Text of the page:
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After more than three decades, former Engineer tackles latest challenge at CCRI

March 24, 2022

EParis

Even after working 17 years as a Software Engineer and putting four of her own kids through college, Cumberland’s Esther Paris remains driven by the desire to seek and conquer a new challenge.

More than three decades removed from the classroom, the 59-year-old Paris enrolled at the Community College of Rhode Island in the Summer of 2020 to pursue her associate degree and is on track to graduate in the Spring of 2023 alongside her only son, Thomas Paris, who is completing his degree in Computer Science.

A recent recipient of Phi Theta Kappa’s New Century Transfer Pathway Scholarship and a current Teacher’s Aide for the Woonsocket Education Department, Paris plans to transfer to a four-year university to earn her bachelor’s degree online in Educational Studies after finishing up her associate in Special Education at CCRI.

“I’ve always loved learning new things,” said Paris, who has three daughters and a son, “and I’m always chasing new educational opportunities.

“While everyone was locked down during the summer in 2020 going crazy, I figured, ‘Why not get my associate degree?’”

A Massachusetts native, she earned her bachelor’s degree in Physics from The College of Holy Cross in 1984 and worked for nearly two decades at Raytheon Technologies until losing her job to a workforce layoff in 2002. Her three oldest children were in daycare at the time, and her and her husband welcomed the birth of their fourth child shortly thereafter, so Paris soon transitioned from full-time Software Engineer to stay-at-home mom for the next decade.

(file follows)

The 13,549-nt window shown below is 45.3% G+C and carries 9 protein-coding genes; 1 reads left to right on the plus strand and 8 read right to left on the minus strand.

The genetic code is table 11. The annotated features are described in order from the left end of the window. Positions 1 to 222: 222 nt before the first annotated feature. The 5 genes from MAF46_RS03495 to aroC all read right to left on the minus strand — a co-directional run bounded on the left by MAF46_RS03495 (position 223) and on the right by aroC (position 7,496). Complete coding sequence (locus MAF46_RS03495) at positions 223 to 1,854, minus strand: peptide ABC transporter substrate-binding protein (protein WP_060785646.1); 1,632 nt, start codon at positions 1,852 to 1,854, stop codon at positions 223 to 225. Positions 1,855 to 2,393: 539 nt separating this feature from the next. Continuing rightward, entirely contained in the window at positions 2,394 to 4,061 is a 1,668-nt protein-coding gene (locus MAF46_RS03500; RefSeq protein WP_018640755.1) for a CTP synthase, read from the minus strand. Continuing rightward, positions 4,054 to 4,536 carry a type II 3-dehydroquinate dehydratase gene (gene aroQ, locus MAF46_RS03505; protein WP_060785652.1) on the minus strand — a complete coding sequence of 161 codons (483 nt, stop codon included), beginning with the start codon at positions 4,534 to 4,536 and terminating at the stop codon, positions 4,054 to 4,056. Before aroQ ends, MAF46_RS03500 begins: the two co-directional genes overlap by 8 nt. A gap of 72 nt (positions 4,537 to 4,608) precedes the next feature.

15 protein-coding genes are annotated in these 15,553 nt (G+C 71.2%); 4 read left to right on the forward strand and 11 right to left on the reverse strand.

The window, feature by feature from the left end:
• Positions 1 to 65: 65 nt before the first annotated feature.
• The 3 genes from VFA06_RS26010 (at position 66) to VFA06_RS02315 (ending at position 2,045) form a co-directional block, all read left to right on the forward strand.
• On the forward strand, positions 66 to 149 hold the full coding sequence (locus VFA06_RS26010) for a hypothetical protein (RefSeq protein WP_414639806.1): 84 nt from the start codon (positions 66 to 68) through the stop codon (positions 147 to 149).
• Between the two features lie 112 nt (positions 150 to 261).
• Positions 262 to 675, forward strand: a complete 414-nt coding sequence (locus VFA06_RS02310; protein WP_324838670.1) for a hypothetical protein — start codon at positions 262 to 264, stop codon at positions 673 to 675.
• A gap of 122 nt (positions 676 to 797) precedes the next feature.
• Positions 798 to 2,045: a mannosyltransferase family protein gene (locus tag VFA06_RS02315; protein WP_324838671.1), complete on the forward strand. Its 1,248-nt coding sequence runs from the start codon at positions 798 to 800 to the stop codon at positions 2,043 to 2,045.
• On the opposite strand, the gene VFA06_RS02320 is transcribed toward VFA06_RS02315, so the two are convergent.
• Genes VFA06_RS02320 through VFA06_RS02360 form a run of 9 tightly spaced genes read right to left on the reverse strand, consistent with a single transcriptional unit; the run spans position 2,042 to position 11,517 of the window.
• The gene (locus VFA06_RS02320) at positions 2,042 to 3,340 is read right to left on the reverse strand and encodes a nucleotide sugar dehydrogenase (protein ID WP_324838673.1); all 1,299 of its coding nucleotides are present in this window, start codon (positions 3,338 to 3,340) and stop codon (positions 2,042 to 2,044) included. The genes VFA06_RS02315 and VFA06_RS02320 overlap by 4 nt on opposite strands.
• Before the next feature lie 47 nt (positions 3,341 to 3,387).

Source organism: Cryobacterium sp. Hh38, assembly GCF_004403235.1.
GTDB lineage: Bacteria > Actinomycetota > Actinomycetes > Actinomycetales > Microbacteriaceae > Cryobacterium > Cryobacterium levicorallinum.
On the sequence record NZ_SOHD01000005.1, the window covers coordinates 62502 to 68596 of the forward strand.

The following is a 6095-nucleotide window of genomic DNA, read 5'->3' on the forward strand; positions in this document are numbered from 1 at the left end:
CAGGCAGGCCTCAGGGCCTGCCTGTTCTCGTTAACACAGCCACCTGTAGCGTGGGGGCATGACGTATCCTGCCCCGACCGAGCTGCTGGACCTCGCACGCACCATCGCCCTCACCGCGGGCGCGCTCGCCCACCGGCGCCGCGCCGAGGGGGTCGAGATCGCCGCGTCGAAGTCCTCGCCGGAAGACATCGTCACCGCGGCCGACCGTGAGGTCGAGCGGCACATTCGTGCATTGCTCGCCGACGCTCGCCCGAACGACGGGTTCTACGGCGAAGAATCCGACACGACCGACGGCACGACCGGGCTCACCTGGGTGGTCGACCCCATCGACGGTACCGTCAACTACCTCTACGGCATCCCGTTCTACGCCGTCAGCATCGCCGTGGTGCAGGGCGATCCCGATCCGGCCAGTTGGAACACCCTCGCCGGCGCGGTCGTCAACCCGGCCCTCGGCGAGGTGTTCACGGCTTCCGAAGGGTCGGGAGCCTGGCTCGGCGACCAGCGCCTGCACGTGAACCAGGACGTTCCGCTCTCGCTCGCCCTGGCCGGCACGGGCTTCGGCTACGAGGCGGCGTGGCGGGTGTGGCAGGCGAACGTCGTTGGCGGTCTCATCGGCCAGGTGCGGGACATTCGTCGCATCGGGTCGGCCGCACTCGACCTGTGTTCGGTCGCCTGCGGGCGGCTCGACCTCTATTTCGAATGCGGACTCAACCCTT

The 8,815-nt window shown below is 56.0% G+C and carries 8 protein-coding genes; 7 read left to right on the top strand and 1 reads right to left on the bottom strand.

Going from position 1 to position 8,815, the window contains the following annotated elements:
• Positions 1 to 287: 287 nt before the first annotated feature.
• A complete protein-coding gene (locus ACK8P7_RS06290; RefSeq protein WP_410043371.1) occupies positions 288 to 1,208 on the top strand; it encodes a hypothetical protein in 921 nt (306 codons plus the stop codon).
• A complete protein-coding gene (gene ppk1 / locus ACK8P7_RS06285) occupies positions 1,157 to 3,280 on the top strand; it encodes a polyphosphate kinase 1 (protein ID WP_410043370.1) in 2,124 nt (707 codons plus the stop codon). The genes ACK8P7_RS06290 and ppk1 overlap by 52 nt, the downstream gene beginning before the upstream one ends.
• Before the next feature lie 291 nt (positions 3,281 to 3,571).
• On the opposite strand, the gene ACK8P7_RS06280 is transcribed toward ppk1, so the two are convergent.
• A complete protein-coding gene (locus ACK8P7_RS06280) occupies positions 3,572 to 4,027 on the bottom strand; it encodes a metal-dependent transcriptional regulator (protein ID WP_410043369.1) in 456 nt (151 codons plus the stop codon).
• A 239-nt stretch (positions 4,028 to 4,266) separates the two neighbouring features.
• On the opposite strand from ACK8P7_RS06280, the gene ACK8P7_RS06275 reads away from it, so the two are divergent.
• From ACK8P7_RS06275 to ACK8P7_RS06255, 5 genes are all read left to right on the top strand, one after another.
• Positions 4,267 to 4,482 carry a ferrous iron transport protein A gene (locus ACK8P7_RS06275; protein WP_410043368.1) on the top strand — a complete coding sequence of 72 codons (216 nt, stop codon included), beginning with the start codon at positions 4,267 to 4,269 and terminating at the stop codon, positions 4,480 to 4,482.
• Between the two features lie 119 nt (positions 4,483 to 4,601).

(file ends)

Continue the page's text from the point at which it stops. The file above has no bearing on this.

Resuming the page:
When her youngest started kindergarten, she began volunteering in the Woonsocket school system before completing her Teacher Assistant Training through the Northern Rhode Island Collaborative five years later. Resuming a career in engineering, she said, wasn’t an option because she felt the field had passed her by during her time out of work.

“Technology moves so fast,” she said. “I would’ve had to go back to a four-year college and start all over again, and it just wasn’t something I was looking to do.”

When an opportunity to advance in her current position surfaced, Paris was surprised to learn that her bachelor’s in Physics did not suffice. She needed to obtain at least an associate degree for a pay raise and a bachelor’s for a more significant upgrade, so she decided to restart her journey at CCRI due to its affordability and flexibility.

“I would’ve been spending money I hadn’t earned yet if I had chosen to go to a four-year college. CCRI made college affordable.”

CCRI was still exclusively remote at the time Paris enrolled in 2020, so she began by taking night courses online while continuing to work full time as a Teacher’s Aide. The eventual transition to in-person learning was a breeze, even at her age; as a Teacher’s Aide, she had grown accustomed to working with students of all ages from Pre-K through high school, so there was no “culture shock” sharing a classroom with students who were younger than her own children.

Paris has enjoyed a successful journey at CCRI. She’s a member of CCRI’s PTK chapter, Pi Omicron, the international honor society for students at two-year colleges. She also earned the highest score in the state in the All-USA Academic Team competition, for which more than 2,000 applications are received annually, to land the $2,250 Transfer Pathway Scholarship.

With her associate degree, and, eventually, a bachelor’s under her belt, Paris will earn more in her current position and perhaps continue to climb the ladder professionally with opportunities to work as a substitute teacher. Retirement is around the corner, too, as her and her husband mull their future beyond the workforce, but, for now, the desire to learn and grow still motivates Paris to chase new goals.

“Advancing in my career helps put food on the table while we put two more kids through college,” said Paris, who also has a 19-year-old daughter at Roger Williams University in addition to her son, Thomas. “It’s an expensive endeavor, but the journey is worth it.”

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